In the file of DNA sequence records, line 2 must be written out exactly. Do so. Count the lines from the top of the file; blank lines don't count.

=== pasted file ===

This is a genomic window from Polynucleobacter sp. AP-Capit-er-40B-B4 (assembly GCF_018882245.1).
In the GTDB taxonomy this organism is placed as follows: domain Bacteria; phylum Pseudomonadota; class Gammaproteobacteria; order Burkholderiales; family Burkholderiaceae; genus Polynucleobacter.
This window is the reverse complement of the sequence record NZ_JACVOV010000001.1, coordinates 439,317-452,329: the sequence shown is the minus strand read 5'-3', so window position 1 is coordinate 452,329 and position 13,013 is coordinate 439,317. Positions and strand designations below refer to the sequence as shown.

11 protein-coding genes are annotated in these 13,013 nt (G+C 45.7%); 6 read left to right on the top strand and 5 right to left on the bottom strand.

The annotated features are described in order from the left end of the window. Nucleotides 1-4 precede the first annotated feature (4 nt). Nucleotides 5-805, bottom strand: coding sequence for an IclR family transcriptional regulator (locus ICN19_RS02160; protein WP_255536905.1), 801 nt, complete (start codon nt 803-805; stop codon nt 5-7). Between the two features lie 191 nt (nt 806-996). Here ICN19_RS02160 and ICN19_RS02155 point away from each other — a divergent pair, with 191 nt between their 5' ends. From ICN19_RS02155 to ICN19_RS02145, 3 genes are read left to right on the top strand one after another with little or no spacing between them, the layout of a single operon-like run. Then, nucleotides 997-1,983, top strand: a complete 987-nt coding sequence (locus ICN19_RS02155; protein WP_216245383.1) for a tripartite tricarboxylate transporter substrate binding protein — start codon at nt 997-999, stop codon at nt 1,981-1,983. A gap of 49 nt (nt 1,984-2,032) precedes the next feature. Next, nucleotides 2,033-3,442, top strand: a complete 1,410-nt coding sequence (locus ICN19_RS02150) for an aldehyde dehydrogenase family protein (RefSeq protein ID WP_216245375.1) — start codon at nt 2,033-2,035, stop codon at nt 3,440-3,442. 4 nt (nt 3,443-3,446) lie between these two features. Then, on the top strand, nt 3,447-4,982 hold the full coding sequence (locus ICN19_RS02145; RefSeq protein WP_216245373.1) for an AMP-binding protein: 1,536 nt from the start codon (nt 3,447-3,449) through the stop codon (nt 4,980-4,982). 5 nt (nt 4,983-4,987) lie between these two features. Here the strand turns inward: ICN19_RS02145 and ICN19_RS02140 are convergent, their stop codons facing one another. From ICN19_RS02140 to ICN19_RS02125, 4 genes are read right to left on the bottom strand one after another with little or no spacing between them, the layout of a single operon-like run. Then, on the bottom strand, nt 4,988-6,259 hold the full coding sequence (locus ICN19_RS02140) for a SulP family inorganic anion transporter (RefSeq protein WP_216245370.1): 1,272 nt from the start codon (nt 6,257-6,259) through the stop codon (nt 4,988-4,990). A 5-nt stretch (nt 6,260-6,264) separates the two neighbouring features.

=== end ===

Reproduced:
In the GTDB taxonomy this organism is placed as follows: domain Bacteria; phylum Pseudomonadota; class Gammaproteobacteria; order Burkholderiales; family Burkholderiaceae; genus Polynucleobacter.